Be as creative as you are.
Movement Activity 1 – 3 min
Take off socks and shoes and be sure to put socks inside shoes.
Movement Activity 2 – 5 min
Start by standing – curling, wiggling the toes. Tuning into the sensations coming up through the feet. Ask your children/students to describe these as, different surfaces create different sensations.
Start walking – if there is ample space maybe you can involve a run. You could use the traffic light symbols to control the speed and flow.
*For older children include Backwards walking / running.
Movement Activity 3 – 5 min
On hands and feet – ask students to name the body parts that are in contact with the earth. Tuning into the sensations on these new body parts ask how it feels different i.e.; are these parts more or less sensitive to the sensations of the ground.
Start crawling – this could develop into knees off and a hand and feet running race (this really tires them out!)
Movement Activity 4 – 5 min
Lying on the ground (prone or supine) – ask students to name the body parts that are now in contact with the earth. Tuning into the sensations of these new body parts, ask how it feels different? For example, are these body parts more or less sensitive to the sensations of the ground?
Start rolling. Make sure arms are tucked up underneath the body and head is elevated (this is an all-time favourite).
Movement Activity 5 – 10 min
Now you have explored various levels, speeds, locomotor movement and contact surfaces of body to earth, it’s time to dance. Use improvisation and the children’s creative imagination.
If children are getting ‘stuck in the mud’, the teacher/parent can encourage using different levels, ‘traffic light’ speed and body parts. You could also add music to initiate a wider range of movement experience.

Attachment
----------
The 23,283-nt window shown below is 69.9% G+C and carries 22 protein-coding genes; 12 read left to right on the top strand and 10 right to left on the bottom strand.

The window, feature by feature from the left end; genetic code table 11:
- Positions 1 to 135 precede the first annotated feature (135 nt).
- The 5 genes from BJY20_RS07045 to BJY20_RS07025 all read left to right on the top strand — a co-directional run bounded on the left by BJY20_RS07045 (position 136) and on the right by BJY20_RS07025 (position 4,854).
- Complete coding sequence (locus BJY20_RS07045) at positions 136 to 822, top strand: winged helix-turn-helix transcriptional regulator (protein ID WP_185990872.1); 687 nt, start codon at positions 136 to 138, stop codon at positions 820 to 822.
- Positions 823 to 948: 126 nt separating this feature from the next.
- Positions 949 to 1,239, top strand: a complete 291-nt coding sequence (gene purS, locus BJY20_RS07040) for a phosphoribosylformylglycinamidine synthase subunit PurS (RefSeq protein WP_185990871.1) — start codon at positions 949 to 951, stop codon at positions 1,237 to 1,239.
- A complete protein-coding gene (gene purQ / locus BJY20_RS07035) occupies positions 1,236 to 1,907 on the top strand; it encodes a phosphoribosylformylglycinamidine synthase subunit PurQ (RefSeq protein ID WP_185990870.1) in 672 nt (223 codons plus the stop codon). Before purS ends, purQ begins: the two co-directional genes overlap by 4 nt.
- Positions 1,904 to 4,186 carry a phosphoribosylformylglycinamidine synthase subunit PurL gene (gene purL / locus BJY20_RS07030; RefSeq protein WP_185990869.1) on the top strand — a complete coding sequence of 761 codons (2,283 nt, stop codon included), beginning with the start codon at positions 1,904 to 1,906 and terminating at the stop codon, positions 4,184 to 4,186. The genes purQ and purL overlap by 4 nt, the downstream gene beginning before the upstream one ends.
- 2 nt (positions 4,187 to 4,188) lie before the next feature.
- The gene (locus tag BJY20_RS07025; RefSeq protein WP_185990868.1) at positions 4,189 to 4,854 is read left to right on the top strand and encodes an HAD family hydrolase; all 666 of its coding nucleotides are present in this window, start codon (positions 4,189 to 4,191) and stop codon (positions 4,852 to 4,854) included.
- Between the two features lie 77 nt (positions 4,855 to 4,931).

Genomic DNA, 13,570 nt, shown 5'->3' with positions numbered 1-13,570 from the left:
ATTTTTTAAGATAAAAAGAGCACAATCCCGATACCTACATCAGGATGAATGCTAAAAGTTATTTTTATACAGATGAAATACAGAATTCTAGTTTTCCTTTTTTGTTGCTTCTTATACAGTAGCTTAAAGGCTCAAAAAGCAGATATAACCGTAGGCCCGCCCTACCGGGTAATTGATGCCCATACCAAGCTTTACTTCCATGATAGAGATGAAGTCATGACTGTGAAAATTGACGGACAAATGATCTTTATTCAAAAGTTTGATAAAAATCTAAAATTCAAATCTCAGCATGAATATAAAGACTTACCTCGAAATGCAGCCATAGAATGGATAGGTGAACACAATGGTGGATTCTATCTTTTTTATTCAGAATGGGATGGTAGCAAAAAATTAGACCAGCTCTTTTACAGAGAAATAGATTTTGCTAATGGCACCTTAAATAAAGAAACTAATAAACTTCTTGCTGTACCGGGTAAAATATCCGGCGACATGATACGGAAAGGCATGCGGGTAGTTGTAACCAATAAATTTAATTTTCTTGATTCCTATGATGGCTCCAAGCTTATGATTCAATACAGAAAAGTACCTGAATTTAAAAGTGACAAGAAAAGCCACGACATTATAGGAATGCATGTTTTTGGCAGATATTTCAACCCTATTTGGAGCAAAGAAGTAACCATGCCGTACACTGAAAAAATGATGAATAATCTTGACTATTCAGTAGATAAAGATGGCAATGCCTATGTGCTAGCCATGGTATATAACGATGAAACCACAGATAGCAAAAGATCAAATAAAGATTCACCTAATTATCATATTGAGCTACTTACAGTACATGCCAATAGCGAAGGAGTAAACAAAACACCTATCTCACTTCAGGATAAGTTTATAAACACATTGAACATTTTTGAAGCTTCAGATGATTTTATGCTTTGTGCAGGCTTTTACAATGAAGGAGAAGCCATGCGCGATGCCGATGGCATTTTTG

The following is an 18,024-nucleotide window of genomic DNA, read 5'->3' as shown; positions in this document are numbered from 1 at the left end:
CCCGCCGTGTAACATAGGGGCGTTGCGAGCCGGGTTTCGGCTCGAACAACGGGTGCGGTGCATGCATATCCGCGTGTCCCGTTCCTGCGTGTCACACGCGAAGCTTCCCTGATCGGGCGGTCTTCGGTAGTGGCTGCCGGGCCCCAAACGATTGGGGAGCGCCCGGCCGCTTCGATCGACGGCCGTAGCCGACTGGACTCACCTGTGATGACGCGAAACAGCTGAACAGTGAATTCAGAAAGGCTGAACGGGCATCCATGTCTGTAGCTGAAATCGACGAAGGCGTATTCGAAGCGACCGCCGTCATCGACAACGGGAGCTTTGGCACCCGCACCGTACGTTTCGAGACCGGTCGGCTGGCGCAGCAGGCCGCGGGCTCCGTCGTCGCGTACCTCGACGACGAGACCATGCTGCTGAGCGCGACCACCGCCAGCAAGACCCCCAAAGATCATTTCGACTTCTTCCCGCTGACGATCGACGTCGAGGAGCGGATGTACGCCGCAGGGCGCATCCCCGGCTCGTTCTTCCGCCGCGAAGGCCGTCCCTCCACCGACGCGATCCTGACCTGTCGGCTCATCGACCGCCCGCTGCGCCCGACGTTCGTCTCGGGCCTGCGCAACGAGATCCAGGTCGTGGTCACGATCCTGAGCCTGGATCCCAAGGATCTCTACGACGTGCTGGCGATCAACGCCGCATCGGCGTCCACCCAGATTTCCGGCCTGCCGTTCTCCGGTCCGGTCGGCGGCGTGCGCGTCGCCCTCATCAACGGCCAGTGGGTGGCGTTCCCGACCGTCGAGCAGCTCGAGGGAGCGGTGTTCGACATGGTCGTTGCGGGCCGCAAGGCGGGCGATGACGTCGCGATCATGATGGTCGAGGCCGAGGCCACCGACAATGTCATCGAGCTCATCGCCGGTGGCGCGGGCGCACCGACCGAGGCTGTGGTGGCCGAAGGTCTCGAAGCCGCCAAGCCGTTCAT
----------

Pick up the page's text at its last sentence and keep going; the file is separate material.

Activity 6 – 3 min
Put socks and shoes on.
Reflection Activity 7 – 5 min
Wind Down with a Story
Tell the story of that lesson. “Today, we met outside and (fill in the blank). Then, we felt the grass and dirt and (fill in blank). After that, we danced using our whole bodies and enjoyed being free together.
Next, we focused our minds on moving at different speeds and on different levels and felt the contact of different parts of our bodies on the earth). Now, it is time to share something about the lesson we learnt, liked or found challenging.
Can you see yourself running this lesson? It could also be condensed to a 10-minute activity as a transition between lessons.
I would love to hear feedback on how it ran. Did you noticed any observable changes in your children/students’ general behaviour? This could include improved ability to listen, focus their energy, cooperate and connect.
DTI Guest Writer
Mia Hollingworth is an Australian educator, education content writer and performance artist based on the Sunshine Coast, Queensland.
A dance graduate of the Victorian College of Arts 1994, her career as a contemporary dancer for live and film work has seen her collaborate and tour with some of Melbourne’s leading experiential contemporary companies and choreographers from 1995-2007.
During a lengthy hiatus from practice and performance, Mia became a mother and returned to studies, completing a Bachelor of Education in 2017 and is about to embark on the journey of death doula training.
Since moving to the Sunshine Coast, she has returned to her first love – dance. Hollingworth has since been a grant recipient to create in Place2Play, 2020 – a Sunshine Coast Arts initiative, will perform as part of Horizon festival, 2021 Homegrown with LJ Projects and is super grateful to be the recipient of Creative Spaces Artist in Residence this August. Mia is committed to dance advocacy through contributing to conversations, writing and education.